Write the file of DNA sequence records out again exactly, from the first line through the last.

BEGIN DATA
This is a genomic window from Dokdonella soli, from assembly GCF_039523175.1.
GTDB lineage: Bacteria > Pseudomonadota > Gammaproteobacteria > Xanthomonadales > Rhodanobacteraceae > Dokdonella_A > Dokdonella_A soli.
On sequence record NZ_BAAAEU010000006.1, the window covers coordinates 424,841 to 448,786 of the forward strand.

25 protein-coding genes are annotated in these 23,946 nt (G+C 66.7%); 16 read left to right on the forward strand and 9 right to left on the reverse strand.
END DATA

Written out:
This is a genomic window from Dokdonella soli, from assembly GCF_039523175.1.
GTDB lineage: Bacteria > Pseudomonadota > Gammaproteobacteria > Xanthomonadales > Rhodanobacteraceae > Dokdonella_A > Dokdonella_A soli.
On sequence record NZ_BAAAEU010000006.1, the window covers coordinates 424,841 to 448,786 of the forward strand.

25 protein-coding genes are annotated in these 23,946 nt (G+C 66.7%); 16 read left to right on the forward strand and 9 right to left on the reverse strand.